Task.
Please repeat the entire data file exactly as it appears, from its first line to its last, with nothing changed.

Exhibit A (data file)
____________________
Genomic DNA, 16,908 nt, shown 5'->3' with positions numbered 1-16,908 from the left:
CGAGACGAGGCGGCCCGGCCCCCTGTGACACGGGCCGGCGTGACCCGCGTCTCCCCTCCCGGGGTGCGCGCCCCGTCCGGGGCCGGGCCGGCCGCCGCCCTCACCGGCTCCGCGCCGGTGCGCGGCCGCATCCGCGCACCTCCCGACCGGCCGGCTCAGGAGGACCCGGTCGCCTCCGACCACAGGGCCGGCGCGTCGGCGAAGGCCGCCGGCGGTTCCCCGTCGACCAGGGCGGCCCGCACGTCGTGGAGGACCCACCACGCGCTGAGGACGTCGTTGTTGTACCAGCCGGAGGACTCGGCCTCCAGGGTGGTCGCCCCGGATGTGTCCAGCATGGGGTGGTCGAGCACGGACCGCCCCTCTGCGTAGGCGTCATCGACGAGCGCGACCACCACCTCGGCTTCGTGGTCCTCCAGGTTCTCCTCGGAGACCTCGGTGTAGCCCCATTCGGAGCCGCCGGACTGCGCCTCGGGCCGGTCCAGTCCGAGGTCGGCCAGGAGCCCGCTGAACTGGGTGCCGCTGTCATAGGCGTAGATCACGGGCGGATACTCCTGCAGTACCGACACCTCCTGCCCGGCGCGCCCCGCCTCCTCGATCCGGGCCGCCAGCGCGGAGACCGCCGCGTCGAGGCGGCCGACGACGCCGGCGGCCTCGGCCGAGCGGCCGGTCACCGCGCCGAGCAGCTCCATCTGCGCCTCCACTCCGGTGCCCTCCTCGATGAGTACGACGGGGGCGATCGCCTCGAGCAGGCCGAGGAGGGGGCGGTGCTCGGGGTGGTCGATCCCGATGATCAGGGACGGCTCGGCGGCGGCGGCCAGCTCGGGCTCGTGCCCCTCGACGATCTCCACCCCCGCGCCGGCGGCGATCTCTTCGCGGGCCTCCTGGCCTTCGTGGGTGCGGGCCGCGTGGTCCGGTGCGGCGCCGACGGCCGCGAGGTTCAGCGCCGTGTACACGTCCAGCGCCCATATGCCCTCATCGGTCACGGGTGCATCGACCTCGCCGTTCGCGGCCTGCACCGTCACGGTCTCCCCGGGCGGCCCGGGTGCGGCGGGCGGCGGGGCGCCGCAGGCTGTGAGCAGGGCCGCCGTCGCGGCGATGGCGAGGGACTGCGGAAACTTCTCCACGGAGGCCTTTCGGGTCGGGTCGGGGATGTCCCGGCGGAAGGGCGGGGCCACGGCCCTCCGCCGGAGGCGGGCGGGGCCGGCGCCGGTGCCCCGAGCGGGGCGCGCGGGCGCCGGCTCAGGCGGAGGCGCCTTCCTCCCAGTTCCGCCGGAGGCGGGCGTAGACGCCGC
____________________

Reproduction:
Genomic DNA, 16,908 nt, shown 5'->3' with positions numbered 1-16,908 from the left:
CGAGACGAGGCGGCCCGGCCCCCTGTGACACGGGCCGGCGTGACCCGCGTCTCCCCTCCCGGGGTGCGCGCCCCGTCCGGGGCCGGGCCGGCCGCCGCCCTCACCGGCTCCGCGCCGGTGCGCGGCCGCATCCGCGCACCTCCCGACCGGCCGGCTCAGGAGGACCCGGTCGCCTCCGACCACAGGGCCGGCGCGTCGGCGAAGGCCGCCGGCGGTTCCCCGTCGACCAGGGCGGCCCGCACGTCGTGGAGGACCCACCACGCGCTGAGGACGTCGTTGTTGTACCAGCCGGAGGACTCGGCCTCCAGGGTGGTCGCCCCGGATGTGTCCAGCATGGGGTGGTCGAGCACGGACCGCCCCTCTGCGTAGGCGTCATCGACGAGCGCGACCACCACCTCGGCTTCGTGGTCCTCCAGGTTCTCCTCGGAGACCTCGGTGTAGCCCCATTCGGAGCCGCCGGACTGCGCCTCGGGCCGGTCCAGTCCGAGGTCGGCCAGGAGCCCGCTGAACTGGGTGCCGCTGTCATAGGCGTAGATCACGGGCGGATACTCCTGCAGTACCGACACCTCCTGCCCGGCGCGCCCCGCCTCCTCGATCCGGGCCGCCAGCGCGGAGACCGCCGCGTCGAGGCGGCCGACGACGCCGGCGGCCTCGGCCGAGCGGCCGGTCACCGCGCCGAGCAGCTCCATCTGCGCCTCCACTCCGGTGCCCTCCTCGATGAGTACGACGGGGGCGATCGCCTCGAGCAGGCCGAGGAGGGGGCGGTGCTCGGGGTGGTCGATCCCGATGATCAGGGACGGCTCGGCGGCGGCGGCCAGCTCGGGCTCGTGCCCCTCGACGATCTCCACCCCCGCGCCGGCGGCGATCTCTTCGCGGGCCTCCTGGCCTTCGTGGGTGCGGGCCGCGTGGTCCGGTGCGGCGCCGACGGCCGCGAGGTTCAGCGCCGTGTACACGTCCAGCGCCCATATGCCCTCATCGGTCACGGGTGCATCGACCTCGCCGTTCGCGGCCTGCACCGTCACGGTCTCCCCGGGCGGCCCGGGTGCGGCGGGCGGCGGGGCGCCGCAGGCTGTGAGCAGGGCCGCCGTCGCGGCGATGGCGAGGGACTGCGGAAACTTCTCCACGGAGGCCTTTCGGGTCGGGTCGGGGATGTCCCGGCGGAAGGGCGGGGCCACGGCCCTCCGCCGGAGGCGGGCGGGGCCGGCGCCGGTGCCCCGAGCGGGGCGCGCGGGCGCCGGCTCAGGCGGAGGCGCCTTCCTCCCAGTTCCGCCGGAGGCGGGCGTAGACGCCGC